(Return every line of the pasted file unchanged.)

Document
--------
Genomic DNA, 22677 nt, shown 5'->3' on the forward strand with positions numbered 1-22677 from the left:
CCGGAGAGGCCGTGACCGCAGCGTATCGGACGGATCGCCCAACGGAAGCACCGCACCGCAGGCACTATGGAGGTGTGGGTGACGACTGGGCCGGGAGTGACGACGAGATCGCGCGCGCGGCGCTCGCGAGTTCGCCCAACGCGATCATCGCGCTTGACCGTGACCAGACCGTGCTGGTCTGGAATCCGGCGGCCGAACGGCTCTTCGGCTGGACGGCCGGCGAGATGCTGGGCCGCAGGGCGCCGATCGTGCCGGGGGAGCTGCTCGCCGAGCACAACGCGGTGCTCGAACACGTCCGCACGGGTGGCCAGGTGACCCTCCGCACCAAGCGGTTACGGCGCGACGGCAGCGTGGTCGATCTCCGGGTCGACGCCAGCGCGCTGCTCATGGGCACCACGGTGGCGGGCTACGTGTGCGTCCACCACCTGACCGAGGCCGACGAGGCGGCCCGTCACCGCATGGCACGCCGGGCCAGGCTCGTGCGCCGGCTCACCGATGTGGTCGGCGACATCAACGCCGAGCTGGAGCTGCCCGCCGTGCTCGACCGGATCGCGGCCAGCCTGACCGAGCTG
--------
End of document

Genomic DNA, 22677 nt, shown 5'->3' on the forward strand with positions numbered 1-22677 from the left:
CCGGAGAGGCCGTGACCGCAGCGTATCGGACGGATCGCCCAACGGAAGCACCGCACCGCAGGCACTATGGAGGTGTGGGTGACGACTGGGCCGGGAGTGACGACGAGATCGCGCGCGCGGCGCTCGCGAGTTCGCCCAACGCGATCATCGCGCTTGACCGTGACCAGACCGTGCTGGTCTGGAATCCGGCGGCCGAACGGCTCTTCGGCTGGACGGCCGGCGAGATGCTGGGCCGCAGGGCGCCGATCGTGCCGGGGGAGCTGCTCGCCGAGCACAACGCGGTGCTCGAACACGTCCGCACGGGTGGCCAGGTGACCCTCCGCACCAAGCGGTTACGGCGCGACGGCAGCGTGGTCGATCTCCGGGTCGACGCCAGCGCGCTGCTCATGGGCACCACGGTGGCGGGCTACGTGTGCGTCCACCACCTGACCGAGGCCGACGAGGCGGCCCGTCACCGCATGGCACGCCGGGCCAGGCTCGTGCGCCGGCTCACCGATGTGGTCGGCGACATCAACGCCGAGCTGGAGCTGCCCGCCGTGCTCGACCGGATCGCGGCCAGCCTGACCGAGCTG